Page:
The content in today's blog is taken from Matrices and Linear Transformations by Charles G. Cullen and also from Matrices and Linear Algebra by Hans Schneider and George Phillip Barker.

Definition 1: Span

- Let α
_{1}, α_{2}, ..., α_{n}be an arbitrary vector space V. - The smallest subspace of V containing all the given vectors is called the subspace spanned by the α or the subspace generated by α
_{i}. - This subspace will be denoted Span{α
_{1}, α_{2}, ..., α_{n}} - If Span {α
_{1}, α_{2}, ..., α_{k}} = V, then we say that {α_{1}, α_{2}, ..., α_{k}} spans V.

_{1}, α

_{2}, ..., α

_{n}), then:

Span {α

_{1}, α

_{2}, ..., α

_{n}} ⊆ W.

Definition 2: Column Space of a matrix M

The Column Space of a matrix M is the subspace of F

_{n x 1}spanned by the columns of M. This is denoted as CS(M).

Lemma 1:

For any n x m matrix A and any matrix Q such that AQ is defined we have:

CS(AQ) ⊆ CS(A) and if Q is invertible, CS(AQ) = CS(A)

Proof:

(1) Let B = AQ

(2) The columns of B are linear combinations of the columns of A. [See Lemma 3, here]

(3) Since the columns of B are linear combinations of the columns of A:

C(B) ⊆ C(A) [See Corollary 1.1, here]

(4) Using step #1 above gives us:

C(AQ) ⊆ C(A)

(5) If Q is invertible, then there exists a value Q

^{-1}such that Q

^{-1}Q = 1.

[Review: see Definition 1 here for definition of invertible.]

(6) So that:

BQ

^{-1}= AQQ

^{-1}= A(Q

^{-1}Q) = A*I = A

(7) From this, the columns of A are linear combinations of the columns of B. [See Lemma 3, here]

(8) So that:

C(A) ⊆ C(B) [See Corollary 1.1, here]

(9) Using step #1 above gives us:

C(A) ⊆ C(AQ)

(10) Thus, if Q is invertible, then:

C(A) ⊆ C(AQ) (step #4) and C(AQ) ⊆ C(A) (step #9) which gives us C(AQ)=C(A)

QED

Corollary 1.1: If B is column equivalent to A, then C(B) = C(A)

Proof:

(1) If B is column equivalent to A, then B = AQ and Q is invertible. [See Theorem 5, here]

(2) Using Lemma 1 above, we can then conclude that C(AQ) = C(A)

(3) But since B=AQ, this gives us that C(B) = C(A)

QED

Definition 3: Column rank

The column rank of a matrix A is the dimension of the column space, that is, dim C(A).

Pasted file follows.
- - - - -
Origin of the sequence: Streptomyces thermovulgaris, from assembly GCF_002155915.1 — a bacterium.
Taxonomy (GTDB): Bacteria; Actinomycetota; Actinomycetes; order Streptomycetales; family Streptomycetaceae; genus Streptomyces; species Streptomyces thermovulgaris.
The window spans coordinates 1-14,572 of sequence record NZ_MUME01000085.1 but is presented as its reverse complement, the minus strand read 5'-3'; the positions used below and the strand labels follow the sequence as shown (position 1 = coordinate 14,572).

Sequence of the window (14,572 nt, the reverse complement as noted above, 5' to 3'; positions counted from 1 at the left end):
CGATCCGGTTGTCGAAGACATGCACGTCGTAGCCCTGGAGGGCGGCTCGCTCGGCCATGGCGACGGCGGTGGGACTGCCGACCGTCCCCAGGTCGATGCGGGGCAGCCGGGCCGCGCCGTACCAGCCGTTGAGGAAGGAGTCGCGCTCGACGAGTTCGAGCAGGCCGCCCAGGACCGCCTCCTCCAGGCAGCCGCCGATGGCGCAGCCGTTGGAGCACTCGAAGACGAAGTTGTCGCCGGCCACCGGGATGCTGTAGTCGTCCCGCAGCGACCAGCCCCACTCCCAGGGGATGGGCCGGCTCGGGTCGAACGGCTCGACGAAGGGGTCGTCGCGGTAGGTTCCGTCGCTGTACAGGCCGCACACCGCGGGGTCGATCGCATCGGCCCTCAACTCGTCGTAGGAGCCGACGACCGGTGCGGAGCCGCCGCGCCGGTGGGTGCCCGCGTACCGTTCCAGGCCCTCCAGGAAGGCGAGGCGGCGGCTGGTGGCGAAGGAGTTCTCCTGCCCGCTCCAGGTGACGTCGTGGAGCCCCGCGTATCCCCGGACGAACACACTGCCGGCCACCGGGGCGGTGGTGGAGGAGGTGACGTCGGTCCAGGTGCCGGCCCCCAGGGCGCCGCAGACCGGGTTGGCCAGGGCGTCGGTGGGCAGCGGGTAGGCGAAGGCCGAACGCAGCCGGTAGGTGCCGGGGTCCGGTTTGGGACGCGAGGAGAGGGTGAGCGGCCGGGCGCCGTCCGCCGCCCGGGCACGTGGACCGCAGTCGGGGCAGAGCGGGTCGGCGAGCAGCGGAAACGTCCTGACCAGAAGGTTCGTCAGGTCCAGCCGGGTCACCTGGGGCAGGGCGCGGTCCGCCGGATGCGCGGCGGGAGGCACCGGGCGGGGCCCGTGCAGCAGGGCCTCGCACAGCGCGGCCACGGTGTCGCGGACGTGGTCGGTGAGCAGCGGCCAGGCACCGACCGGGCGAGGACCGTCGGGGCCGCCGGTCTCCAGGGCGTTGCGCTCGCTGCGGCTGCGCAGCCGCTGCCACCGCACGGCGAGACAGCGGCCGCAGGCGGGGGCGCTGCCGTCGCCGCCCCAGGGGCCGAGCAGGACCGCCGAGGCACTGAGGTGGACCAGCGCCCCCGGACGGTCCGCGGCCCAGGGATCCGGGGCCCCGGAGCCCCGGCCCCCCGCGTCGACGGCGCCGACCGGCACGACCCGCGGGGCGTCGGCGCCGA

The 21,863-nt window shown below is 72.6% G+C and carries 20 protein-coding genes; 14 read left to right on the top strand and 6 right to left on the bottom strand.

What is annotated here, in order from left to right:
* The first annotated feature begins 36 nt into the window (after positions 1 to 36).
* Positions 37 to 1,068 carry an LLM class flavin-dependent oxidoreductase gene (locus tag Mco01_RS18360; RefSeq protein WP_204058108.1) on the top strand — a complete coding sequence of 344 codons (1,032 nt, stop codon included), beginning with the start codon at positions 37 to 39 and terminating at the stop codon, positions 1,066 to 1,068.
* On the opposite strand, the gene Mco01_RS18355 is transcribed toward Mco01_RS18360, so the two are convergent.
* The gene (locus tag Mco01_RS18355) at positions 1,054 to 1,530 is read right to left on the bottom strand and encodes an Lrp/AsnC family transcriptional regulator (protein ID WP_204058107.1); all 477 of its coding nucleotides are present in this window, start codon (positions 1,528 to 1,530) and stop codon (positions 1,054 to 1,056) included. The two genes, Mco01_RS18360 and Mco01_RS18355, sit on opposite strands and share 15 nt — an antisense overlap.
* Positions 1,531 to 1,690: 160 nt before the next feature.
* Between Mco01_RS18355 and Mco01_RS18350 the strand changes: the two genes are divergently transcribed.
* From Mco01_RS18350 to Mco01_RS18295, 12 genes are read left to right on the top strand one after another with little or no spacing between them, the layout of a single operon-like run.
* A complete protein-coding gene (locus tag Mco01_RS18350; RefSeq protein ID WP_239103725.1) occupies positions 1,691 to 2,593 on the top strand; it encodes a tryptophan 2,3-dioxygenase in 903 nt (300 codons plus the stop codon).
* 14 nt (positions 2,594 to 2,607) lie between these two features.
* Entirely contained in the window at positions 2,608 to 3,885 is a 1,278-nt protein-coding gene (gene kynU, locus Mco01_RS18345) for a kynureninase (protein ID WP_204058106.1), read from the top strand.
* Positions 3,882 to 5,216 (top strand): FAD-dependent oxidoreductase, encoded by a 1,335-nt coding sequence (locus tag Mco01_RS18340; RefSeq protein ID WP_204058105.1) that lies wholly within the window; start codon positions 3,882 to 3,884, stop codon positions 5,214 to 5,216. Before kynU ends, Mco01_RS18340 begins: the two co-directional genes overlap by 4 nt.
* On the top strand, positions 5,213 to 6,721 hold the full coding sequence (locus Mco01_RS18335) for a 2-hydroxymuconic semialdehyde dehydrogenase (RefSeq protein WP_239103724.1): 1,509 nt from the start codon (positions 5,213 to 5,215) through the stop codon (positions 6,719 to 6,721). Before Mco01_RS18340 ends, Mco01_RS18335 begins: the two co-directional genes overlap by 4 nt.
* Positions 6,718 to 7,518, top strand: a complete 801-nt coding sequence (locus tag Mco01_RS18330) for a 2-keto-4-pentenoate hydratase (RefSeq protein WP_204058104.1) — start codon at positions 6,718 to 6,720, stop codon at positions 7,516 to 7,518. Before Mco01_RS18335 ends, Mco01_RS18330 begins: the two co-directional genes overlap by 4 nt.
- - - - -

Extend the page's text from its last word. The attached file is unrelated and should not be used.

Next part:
[Review: see Definition 2 here for definition of the dimension of a vector space which is abbreviated as dim V.]

Corollary 1.2:

For any matrix Q for which AQ is defined:

(1) Column rank AQ ≤ column rank A

(2) If Q is invertible, then column rank AQ = column rank A

Proof:

(1) Using Lemma 1 above, we have:

C(AQ) ⊆ C(A)

(2) Then Column rank AQ ≤ column rank A [See Lemma 4, here]

(3) If Q is invertible, then C(AQ) = C(A)

(4) This then gives us that Column rank AQ = column rank A.

QED

Theorem 2: For any matrix A, row rank A = column rank A

Proof:

(1) Let A be an m x n matrix.

(2) Let r = the row rank of A

(3) By the definition of row rank (see Definition 2, here), we can choose r rows of A to form a basis (see Definition 2, here) for R(A) [See Definition 1, here for review of the notation R(A)]

(4) Let X =

(5) So, we can see that X is an r x n matrix since each a

_{i,*}represents a row of the matrix A.

(6) By the definition of R(A), it is clear that each row of A is a linear combination of the X which is a basis:

(See Definition 5, here for review of linear combinations; By a

_{i,*}notation, I mean the entire row, that is, [ a

_{i,1}a

_{i,2}... a

_{i,n}] )

(7) Let Y =

(8) Now, A =

where r ≤ m.

(9) Using step #6, we have that A =

(10) If we carry out the summation, we get A =

(11) So, we can see that:

A = YX

since Y is an m x r matrix and X is an r x n matrix so YX is an m x n matrix.

(12) From this equation, we can see that each column of A is a linear combination of the r columns y

_{*,1}, ..., y

_{*,r}. [See Lemma 3, here]

(13) So, we can conclude that C(A) ⊆ C(Y). [See Corollary 1.1, here]

(14) Since Y has r columns (see step #7 above), it follows that column rank A = dim C(A) ≤ dim C(Y) ≤ r = row rank A.

(15) Let c = the column rank A

(16) By the definition of column rank (see Definition 3 above), we can choose c columns of A to form a basis for C(A)

(17) Let U =

(18) So, we can see that U is an m x c matrix since each a

_{*,j}represents a column of the matrix A.

(19) By the definition of C(A) [See Definition 2 above], it is clear that each column of A is a linear combination of U which is a basis:

(20) Let Y =

(21) Now, A =

(22) So, we can see that:

A = UY

since U is an m x c matrix and Y is an c x n matrix so UY is an m x n matrix.

(23) From this equation, we can see that each row A is a linear combination of the c rows y

_{1,*}, ..., y

_{c,*}. [See Lemma 2, here]

(24) So, we can conclude that R(A) ⊆ R(Y). [See Lemma 1, here]

(25) Since Y has c rows (see step #20 above), it follows that row rank A = dim R(A) ≤ dim R(Y) ≤ c = column rank A.

(26) So we have that row rank A ≤ column rank A and column rank A ≤ row rank A. It follows that column rank A = row rank A.

QED

References

- Charles G. Cullen, Matrices and Linear Transformations, Dover Publications, Inc., 1972.
- Hans Schneider, George Philip Barker, Matrices and Linear Algebra, 1989.